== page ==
Worx WG303.1

12. Worx WG303.1

If you want a quality chainsaw at a great price, the Worx WG303.1 is exactly what you’re looking for

Power type: Corded electric | Bar length: 16in | Chain size: 16in | Max cut diameter: 11.8in | Chain pitch: 3/8in | Weight: 11lb | Handle type: Rear handle | Noise: Quiet

Lengthy 16-inch guide bar
Never runs out of fuel
Costs less than $100
Requires an extension cord
Less powerful than gas models
Not good for ranching or forestry jobs

If you want a quality chainsaw at a great price, the Worx WG303.1 is exactly what you’re looking for. This corded chainsaw has a lengthy 16-inch guide bar, making it a good choice for medium to large-sized jobs.

Of course, it doesn’t deliver quite as much power as gas models like the Echo CS-310-14, but this Worx chainsaw will cut as well as the rest of them, just not as fast. In our tests it took us about 14 seconds to cut through a 6x6-inch piece of lumber. The Echo, by contrast, took less than five seconds.

The corded nature of this saw offers a few benefits. The most important of which is that you don’t have to worry about running out of gas or battery power, as long as you’re connected to an outlet. But the obvious counter to that is that you’re tethered to a wall for the entirety of your job and you’re limited by the length of your extension cord.

Still, if you’re keeping work to your yard, the cord shouldn’t be a problem – and that’s where you’re most likely to use this type of chainsaw anyway. And you can’t beat the price either, as this Worx model comes in at less than $100.

Craftsman 34120

13. Craftsman 34120

The simplicity of this Craftsman chainsaw may be its best attribute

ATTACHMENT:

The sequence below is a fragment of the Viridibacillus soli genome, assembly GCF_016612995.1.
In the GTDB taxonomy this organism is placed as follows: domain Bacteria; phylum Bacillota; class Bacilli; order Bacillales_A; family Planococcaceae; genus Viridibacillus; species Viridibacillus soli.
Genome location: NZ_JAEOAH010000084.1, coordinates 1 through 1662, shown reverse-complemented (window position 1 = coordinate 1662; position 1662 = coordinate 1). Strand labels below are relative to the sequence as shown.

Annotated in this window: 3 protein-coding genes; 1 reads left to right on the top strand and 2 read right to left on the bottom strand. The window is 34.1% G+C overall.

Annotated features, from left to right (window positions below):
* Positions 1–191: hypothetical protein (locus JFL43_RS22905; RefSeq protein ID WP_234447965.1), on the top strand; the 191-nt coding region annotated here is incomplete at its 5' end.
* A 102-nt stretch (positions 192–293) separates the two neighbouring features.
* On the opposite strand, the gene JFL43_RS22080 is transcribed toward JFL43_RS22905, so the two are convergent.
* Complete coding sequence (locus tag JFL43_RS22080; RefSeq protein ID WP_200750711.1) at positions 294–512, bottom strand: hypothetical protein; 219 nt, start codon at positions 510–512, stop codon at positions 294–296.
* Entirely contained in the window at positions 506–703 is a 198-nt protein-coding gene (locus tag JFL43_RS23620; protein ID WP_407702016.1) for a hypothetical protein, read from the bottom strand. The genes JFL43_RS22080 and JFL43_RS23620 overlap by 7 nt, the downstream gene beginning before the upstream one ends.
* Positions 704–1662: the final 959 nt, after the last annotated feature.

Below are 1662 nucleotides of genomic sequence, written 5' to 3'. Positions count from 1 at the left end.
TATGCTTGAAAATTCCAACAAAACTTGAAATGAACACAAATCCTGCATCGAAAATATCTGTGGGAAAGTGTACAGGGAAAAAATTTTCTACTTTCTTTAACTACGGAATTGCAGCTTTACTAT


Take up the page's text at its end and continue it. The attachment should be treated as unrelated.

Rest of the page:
Power type: Corded electric | Bar length: 18in | Chain size: 18in | Max cut diameter: n/a | Chain pitch: 3/8in | Weight: 17lb | Handle type: Rear handle | Noise: Quiet

It takes little prep to start up
More expensive than other corded models

The simplicity of this Craftsman chainsaw may be its best attribute. You simply fill the chain tank with oil, plug it in and pull the trigger.

You can start using it immediately with little prep. It features an 18-inch guide bar, which is good for larger cuts. We had our testing crew cut through a 6 x 6-inch piece of lumber to test each chainsaw. Gas models were the fastest and most powerful, but this corded chainsaw wasn’t far behind. It only took the Craftsman 12 seconds to cut through the wood, which is much faster than other corded and battery-powered models.

Even though we liked the performance of the Craftsman 34120 a bit better than the Worx chainsaw, it is a bit more expensive, so you’ll have to pay extra for a bit more performance.

Stihl MS170

14. Stihl MS170

This pro-level STIHL chainsaw is the right combination of size and power.

Power type: Gas | Bar length: 12in | Chain size: 12in | Max cut diameter: n/a | Chain pitch: 3/8in | Weight: 9lb | Handle type: Rear handle